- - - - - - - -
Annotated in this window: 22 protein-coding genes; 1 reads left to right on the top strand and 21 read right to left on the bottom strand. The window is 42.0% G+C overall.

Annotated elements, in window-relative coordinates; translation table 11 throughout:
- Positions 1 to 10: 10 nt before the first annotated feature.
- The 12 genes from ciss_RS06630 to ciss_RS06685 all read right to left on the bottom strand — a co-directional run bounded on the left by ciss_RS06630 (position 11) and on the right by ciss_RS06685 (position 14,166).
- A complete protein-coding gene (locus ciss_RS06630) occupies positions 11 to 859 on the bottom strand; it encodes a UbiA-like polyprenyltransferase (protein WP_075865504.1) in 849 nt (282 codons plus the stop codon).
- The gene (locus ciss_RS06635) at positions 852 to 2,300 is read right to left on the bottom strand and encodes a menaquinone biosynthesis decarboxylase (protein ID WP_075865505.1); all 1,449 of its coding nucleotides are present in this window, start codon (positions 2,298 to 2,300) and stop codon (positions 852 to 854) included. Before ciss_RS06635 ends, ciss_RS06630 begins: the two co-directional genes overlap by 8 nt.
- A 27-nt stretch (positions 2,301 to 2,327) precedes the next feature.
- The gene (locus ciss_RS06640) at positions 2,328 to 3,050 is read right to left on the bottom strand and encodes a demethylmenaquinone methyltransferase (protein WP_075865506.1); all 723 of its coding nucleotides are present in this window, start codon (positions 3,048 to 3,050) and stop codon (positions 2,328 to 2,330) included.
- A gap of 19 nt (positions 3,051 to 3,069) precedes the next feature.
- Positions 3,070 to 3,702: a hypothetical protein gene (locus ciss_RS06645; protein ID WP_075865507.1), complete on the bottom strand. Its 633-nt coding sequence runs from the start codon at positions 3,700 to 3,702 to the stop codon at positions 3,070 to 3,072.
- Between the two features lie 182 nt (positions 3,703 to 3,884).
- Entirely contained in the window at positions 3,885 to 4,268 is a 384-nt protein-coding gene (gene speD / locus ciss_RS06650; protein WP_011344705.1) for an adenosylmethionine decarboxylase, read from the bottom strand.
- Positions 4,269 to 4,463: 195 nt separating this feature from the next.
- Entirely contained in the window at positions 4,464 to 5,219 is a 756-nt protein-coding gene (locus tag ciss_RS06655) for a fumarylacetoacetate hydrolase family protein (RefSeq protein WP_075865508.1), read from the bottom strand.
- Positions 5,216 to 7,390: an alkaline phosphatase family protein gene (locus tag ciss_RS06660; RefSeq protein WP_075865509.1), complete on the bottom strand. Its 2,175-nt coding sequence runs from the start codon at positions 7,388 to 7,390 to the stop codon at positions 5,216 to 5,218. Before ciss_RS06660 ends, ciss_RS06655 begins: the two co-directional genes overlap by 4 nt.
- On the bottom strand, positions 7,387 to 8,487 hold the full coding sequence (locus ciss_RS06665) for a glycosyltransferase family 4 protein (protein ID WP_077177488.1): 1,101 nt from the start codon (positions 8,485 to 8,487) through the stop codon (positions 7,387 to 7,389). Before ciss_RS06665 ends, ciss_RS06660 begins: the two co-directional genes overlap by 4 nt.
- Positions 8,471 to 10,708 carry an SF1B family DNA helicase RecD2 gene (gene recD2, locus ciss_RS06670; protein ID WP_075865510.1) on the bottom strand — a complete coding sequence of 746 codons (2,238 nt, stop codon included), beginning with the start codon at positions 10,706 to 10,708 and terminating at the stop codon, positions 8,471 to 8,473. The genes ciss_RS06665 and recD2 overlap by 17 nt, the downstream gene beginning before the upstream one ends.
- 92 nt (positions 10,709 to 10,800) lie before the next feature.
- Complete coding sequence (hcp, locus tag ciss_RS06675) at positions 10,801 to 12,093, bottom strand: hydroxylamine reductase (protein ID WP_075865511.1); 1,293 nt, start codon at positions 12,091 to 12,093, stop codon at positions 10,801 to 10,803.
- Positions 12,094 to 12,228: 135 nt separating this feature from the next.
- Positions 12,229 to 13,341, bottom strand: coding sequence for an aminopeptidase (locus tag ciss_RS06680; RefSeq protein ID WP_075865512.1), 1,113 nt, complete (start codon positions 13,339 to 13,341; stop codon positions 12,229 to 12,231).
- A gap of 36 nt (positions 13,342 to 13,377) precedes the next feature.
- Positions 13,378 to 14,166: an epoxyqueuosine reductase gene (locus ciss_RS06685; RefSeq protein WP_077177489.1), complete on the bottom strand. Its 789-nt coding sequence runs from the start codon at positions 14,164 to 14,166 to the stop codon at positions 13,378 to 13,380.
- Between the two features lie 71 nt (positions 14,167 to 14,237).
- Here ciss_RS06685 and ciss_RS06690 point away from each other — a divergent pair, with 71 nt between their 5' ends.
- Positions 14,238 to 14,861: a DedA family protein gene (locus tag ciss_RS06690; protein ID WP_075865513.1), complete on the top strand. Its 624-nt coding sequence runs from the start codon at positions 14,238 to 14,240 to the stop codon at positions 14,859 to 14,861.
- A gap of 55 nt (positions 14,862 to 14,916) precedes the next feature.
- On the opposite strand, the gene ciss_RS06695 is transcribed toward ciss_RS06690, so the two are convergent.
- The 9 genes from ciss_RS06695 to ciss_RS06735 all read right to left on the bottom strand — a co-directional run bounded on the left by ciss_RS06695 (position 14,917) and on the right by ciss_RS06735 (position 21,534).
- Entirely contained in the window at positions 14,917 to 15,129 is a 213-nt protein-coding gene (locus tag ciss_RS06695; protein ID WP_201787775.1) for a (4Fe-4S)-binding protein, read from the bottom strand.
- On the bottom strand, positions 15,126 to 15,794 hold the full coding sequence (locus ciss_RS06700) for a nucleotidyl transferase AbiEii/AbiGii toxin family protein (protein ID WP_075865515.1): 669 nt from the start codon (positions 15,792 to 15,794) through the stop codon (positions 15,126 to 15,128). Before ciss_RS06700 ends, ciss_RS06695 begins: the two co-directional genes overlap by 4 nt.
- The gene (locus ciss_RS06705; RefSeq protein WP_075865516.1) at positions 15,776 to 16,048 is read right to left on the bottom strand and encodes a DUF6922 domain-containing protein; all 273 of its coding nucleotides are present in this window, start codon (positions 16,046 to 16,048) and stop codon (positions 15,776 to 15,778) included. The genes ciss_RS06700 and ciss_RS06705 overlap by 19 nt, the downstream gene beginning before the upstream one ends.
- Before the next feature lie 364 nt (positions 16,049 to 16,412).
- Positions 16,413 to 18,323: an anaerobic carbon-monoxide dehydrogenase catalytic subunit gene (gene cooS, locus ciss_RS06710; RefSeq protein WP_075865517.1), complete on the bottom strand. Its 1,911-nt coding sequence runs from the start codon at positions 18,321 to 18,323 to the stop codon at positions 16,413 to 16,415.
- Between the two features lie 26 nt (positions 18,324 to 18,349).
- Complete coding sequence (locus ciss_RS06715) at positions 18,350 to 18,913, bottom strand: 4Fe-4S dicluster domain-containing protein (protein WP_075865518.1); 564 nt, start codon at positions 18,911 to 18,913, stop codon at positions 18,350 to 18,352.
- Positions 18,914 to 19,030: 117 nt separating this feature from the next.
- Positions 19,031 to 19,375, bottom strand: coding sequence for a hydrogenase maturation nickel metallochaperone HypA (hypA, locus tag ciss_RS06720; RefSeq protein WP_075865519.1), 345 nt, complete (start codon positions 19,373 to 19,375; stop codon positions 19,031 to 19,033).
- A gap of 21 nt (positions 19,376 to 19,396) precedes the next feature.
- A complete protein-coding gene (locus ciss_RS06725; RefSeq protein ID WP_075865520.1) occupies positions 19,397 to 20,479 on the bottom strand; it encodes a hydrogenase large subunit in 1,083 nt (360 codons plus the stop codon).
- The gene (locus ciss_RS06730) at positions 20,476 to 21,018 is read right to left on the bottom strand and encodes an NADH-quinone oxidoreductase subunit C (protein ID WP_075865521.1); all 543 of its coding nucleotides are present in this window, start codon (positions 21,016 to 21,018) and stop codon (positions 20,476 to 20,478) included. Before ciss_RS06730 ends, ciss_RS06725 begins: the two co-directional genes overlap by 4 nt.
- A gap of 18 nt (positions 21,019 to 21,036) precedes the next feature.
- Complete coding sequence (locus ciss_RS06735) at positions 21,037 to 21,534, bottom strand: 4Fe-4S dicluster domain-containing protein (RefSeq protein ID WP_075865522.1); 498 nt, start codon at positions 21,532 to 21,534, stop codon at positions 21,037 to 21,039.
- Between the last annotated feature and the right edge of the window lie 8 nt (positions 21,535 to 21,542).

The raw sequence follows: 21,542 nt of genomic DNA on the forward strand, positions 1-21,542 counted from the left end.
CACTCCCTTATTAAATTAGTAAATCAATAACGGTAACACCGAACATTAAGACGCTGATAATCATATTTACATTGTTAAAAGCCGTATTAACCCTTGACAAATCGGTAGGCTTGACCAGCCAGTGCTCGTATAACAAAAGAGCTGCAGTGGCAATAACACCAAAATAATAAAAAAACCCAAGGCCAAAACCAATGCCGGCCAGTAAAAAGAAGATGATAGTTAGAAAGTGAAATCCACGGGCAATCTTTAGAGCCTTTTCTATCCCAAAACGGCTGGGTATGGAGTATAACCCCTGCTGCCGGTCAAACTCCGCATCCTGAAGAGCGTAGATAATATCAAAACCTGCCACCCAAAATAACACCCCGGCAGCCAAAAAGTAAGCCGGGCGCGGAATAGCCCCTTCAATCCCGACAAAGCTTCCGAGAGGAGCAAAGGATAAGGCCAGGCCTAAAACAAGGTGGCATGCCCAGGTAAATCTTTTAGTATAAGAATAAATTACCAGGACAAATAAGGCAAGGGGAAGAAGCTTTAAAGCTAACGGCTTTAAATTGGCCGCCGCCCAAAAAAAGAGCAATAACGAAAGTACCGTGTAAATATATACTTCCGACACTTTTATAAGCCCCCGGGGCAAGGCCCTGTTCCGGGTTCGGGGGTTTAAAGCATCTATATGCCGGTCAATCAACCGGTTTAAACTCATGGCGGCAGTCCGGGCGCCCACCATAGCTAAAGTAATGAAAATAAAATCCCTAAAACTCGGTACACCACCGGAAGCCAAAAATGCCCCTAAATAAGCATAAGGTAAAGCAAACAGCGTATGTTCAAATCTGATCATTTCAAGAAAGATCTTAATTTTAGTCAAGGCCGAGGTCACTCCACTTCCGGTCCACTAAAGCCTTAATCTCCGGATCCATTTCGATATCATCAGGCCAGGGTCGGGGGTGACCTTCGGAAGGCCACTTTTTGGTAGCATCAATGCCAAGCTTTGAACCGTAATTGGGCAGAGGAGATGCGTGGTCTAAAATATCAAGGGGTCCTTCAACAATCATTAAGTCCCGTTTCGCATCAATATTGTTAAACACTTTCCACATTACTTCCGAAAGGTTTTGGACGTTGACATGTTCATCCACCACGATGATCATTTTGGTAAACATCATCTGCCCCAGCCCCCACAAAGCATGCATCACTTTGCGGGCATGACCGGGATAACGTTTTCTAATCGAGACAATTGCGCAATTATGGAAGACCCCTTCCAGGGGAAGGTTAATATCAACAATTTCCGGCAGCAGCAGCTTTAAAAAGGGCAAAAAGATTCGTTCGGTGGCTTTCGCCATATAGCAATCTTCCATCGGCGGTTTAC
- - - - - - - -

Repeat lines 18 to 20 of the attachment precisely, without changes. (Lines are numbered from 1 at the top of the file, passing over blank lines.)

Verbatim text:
- 92 nt (positions 10,709 to 10,800) lie before the next feature.
- Complete coding sequence (hcp, locus tag ciss_RS06675) at positions 10,801 to 12,093, bottom strand: hydroxylamine reductase (protein ID WP_075865511.1); 1,293 nt, start codon at positions 12,091 to 12,093, stop codon at positions 10,801 to 10,803.
- Positions 12,094 to 12,228: 135 nt separating this feature from the next.